How to remove coatings from prescription eyeglasses

Updated November 21, 2016

Prescription eyeglasses are routinely coated to enhance both the appearance and the performance of the lenses. Anti-reflective coatings cut down on glare, scratch-resistant coatings help protect the lens from scrapes and scuffs; those who live in cold climates may want anti-fogging, while those who live in sunny spots might prefer a UV coating. These treatments are applied to the surface of the lens and over time they can begin to peel or flake, making the eyewear unattractive. If your glasses are made with polycarbonate plastic lenses, there is a simple way to remove the coatings and restore the appearance of your eyewear.

Wrap your index finger in a square of soft cloth. Open a container of car wax and run your finger over the surface several times, collecting wax as you go. Apply the wax to the surface of the lenses, moving the cloth in small circles and effectively filling in any scratches or abrasions.

Buff the glass with a clean cloth until the surface is shiny and smooth. This will help to prevent unintentionally changing the thickness of the lenses as you remove the protective coating.

Squeeze a pea-sized dollop of glass-etching paste onto an old toothbrush. Use the brush to spread the paste evenly over the lenses. Be sure both sides of the lens are completely covered. Do not scrub the paste into the plastic.

Set the glasses on a soft towel and wait five minutes.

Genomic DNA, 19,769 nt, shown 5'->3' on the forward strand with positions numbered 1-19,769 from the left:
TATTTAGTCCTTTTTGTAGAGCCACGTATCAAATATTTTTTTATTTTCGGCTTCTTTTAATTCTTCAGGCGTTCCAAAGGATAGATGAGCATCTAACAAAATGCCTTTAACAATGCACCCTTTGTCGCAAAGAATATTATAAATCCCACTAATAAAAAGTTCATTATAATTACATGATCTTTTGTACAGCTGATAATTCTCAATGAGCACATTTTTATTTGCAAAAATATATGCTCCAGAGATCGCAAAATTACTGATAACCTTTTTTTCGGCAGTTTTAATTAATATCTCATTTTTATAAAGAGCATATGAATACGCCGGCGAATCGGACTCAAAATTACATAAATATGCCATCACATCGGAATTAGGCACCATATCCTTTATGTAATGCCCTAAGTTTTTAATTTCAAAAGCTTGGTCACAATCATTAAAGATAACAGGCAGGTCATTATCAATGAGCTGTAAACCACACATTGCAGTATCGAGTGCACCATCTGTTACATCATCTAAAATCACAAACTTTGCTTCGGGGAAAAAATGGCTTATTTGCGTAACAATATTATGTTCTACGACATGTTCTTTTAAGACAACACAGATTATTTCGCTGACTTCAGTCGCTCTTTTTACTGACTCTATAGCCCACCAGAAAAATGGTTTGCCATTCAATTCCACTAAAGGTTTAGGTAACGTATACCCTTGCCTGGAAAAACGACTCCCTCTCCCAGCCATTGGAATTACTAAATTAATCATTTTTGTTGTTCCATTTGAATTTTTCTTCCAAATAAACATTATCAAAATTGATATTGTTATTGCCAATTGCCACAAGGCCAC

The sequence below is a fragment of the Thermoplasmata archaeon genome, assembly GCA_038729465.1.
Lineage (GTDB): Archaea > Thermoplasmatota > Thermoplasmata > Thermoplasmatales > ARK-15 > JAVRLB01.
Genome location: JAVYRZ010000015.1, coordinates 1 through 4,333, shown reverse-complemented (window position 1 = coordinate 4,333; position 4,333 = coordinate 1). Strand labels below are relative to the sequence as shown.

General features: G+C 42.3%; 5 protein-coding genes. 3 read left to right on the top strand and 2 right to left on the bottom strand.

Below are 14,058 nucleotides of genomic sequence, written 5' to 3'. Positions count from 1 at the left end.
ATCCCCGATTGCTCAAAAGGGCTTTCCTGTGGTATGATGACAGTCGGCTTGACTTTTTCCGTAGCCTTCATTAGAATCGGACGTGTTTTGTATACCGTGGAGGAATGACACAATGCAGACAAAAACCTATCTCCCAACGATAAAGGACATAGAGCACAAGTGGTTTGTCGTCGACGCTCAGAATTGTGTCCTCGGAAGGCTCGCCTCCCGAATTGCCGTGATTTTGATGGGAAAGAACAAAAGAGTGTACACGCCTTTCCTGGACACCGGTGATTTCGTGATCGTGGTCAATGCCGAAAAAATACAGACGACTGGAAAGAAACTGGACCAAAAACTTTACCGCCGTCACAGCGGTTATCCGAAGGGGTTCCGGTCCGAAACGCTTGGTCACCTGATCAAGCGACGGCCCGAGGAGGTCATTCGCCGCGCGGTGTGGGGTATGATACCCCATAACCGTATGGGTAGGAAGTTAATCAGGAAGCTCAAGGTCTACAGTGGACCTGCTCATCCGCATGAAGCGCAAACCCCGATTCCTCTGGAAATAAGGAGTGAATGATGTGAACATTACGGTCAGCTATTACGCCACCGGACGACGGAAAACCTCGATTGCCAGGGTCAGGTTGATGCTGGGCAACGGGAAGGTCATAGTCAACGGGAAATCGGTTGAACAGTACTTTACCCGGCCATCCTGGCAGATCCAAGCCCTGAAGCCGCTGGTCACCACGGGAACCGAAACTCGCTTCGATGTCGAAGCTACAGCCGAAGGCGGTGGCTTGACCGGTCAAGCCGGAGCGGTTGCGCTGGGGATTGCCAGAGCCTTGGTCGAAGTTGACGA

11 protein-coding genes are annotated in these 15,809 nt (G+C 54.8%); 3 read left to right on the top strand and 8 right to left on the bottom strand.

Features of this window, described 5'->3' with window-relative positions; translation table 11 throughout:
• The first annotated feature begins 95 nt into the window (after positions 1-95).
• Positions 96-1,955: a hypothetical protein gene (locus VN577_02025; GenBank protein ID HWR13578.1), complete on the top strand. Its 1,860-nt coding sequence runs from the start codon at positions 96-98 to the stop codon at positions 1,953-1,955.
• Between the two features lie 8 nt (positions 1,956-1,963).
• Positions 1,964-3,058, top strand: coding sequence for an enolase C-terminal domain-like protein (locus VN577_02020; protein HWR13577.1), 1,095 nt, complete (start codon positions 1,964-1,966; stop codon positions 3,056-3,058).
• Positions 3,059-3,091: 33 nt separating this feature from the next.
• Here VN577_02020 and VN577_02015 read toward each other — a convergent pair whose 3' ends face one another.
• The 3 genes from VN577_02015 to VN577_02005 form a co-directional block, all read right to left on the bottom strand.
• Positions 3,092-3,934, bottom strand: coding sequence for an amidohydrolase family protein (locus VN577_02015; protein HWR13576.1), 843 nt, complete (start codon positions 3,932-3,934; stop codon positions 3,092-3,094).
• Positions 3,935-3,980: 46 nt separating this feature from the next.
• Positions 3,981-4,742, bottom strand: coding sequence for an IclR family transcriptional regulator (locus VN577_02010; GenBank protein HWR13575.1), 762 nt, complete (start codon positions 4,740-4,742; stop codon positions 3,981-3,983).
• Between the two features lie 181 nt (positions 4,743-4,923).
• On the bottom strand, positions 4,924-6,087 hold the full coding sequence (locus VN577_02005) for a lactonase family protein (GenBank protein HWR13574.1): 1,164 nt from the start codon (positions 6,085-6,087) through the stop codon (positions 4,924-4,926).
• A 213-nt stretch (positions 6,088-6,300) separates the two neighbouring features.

Mix one tsp mild liquid dish soap with two cups warm water. Stir the solution with a fork until it begins to foam. Dip the glasses into the soapy water. Shake the frames gently to wash the etching compound away.

Hold the glasses by the frames. Place the lenses under a stream of warm running water to remove the soap residue. Wipe the lenses dry with a soft cloth. If any coating remains, repeat the process.


Glass-etching compound can be found at major craft supply stores.


Do not use this procedure on glass lenses.

Things You'll Need

  • Soft cloths
  • Car wax
  • Glass-etching paste
  • Toothbrush
  • Liquid dish soap
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About the Author

Lisa Parris is a writer and former features editor of "The Caldwell County News." Her work has also appeared in the "Journal of Comparative Parasitology," "The Monterey County Herald" and "The Richmond Daily News." In 2012, Parris was honored with awards from the Missouri Press Association for best feature story, best feature series and best humor series.